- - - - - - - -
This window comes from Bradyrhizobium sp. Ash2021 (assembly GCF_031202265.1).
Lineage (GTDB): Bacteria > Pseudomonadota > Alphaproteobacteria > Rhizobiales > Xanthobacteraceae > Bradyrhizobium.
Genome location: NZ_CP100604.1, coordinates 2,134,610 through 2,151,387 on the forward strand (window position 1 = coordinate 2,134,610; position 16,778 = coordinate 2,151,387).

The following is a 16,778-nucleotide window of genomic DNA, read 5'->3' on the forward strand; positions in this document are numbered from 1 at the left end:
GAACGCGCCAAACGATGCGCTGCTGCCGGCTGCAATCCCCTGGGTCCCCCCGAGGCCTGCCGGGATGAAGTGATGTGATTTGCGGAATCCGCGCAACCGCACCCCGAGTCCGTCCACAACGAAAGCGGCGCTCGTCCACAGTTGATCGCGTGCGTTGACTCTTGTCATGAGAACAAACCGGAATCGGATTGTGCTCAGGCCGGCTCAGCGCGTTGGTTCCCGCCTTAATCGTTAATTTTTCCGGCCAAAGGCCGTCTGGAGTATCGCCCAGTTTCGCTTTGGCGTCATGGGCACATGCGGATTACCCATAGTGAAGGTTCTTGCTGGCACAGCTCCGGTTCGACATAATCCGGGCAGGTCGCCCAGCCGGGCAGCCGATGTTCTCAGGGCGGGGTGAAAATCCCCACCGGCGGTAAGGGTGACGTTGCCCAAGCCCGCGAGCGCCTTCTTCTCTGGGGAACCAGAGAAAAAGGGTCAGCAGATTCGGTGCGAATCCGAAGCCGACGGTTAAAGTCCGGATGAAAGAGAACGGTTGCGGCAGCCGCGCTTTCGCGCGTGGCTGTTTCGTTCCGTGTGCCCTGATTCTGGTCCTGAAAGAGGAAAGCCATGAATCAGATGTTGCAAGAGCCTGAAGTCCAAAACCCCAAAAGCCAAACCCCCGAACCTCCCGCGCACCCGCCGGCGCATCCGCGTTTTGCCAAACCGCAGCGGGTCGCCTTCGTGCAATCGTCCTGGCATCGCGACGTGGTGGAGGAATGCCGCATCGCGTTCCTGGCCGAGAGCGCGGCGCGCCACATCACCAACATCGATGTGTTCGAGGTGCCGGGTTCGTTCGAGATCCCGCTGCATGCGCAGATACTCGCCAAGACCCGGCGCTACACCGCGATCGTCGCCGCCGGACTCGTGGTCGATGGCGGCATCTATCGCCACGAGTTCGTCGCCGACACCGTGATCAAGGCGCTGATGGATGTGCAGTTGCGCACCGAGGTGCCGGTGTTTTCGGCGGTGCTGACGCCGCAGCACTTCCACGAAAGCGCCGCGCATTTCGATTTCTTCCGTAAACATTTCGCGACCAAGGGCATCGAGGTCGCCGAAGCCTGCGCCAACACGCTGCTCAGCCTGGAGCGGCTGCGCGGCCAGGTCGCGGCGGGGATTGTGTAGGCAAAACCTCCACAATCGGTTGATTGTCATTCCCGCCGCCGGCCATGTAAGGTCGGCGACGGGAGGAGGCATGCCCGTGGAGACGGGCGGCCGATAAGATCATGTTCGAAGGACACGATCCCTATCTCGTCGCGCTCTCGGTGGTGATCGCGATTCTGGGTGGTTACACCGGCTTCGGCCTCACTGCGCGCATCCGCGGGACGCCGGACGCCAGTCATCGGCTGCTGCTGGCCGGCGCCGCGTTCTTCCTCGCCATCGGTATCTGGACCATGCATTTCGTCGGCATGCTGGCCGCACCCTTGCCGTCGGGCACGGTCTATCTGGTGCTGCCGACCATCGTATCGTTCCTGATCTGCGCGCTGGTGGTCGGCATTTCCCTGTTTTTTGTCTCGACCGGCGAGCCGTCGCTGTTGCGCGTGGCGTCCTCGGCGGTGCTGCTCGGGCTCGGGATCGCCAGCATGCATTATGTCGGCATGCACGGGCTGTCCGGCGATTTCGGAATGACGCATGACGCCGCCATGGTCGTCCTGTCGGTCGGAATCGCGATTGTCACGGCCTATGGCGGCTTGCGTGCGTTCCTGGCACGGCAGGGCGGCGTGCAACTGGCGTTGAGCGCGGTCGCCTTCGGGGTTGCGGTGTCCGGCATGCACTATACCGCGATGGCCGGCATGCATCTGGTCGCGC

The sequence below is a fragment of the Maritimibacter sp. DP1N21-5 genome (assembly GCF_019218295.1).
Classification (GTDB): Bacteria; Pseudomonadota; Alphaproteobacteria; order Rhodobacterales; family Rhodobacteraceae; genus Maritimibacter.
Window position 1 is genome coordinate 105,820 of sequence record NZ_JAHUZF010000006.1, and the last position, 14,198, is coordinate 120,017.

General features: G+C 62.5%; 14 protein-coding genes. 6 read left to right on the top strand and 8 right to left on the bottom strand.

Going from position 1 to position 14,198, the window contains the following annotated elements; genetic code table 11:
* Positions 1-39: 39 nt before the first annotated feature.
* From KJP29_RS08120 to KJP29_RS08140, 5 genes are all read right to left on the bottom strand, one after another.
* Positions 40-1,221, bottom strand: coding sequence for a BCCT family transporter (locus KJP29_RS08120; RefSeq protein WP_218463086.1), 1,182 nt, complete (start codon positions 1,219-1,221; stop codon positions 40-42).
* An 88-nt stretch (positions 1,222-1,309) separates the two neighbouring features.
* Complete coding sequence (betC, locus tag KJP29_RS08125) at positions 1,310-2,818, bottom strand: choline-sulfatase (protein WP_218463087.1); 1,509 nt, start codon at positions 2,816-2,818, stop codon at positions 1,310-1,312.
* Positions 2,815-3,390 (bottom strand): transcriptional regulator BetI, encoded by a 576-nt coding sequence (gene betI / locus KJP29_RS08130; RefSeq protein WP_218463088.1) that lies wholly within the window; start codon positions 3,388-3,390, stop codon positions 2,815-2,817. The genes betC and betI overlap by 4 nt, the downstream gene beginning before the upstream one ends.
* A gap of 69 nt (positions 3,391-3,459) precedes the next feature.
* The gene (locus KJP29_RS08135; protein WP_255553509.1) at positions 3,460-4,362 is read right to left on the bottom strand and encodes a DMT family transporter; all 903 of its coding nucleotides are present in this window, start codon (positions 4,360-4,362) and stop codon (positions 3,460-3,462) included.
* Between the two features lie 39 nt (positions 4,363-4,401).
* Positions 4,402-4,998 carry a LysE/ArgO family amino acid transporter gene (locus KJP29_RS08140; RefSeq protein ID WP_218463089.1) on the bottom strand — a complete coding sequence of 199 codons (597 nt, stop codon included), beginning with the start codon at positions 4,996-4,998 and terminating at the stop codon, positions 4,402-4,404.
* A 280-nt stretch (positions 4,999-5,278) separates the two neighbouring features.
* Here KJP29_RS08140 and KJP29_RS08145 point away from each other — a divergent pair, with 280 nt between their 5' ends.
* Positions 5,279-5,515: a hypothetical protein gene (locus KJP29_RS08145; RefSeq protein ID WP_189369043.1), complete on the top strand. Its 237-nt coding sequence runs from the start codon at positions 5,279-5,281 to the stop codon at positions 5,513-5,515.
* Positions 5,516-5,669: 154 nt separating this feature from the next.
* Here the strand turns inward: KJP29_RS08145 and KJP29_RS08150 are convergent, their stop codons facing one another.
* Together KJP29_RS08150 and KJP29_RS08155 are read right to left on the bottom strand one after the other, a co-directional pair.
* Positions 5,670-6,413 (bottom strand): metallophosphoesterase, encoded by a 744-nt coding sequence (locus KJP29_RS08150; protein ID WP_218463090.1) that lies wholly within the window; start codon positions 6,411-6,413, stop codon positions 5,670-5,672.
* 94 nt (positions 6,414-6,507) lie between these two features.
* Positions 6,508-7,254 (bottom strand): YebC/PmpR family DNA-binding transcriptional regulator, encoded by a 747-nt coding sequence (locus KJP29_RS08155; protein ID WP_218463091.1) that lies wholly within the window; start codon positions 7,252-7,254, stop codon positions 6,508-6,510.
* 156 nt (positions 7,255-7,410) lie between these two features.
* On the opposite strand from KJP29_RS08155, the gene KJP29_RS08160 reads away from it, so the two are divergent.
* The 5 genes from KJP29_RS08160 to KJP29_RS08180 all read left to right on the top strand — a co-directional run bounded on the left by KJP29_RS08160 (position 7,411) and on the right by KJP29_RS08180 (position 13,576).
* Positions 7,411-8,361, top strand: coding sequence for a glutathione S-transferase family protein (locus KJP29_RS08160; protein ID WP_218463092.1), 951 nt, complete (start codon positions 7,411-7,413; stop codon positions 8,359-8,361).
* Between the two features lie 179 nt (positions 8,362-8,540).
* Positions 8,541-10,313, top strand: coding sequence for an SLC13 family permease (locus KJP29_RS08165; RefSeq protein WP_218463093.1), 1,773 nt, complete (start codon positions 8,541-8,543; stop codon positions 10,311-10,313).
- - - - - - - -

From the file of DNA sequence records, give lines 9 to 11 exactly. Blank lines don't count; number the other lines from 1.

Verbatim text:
General features: G+C 62.5%; 14 protein-coding genes. 6 read left to right on the top strand and 8 right to left on the bottom strand.

Going from position 1 to position 14,198, the window contains the following annotated elements; genetic code table 11:
* Positions 1-39: 39 nt before the first annotated feature.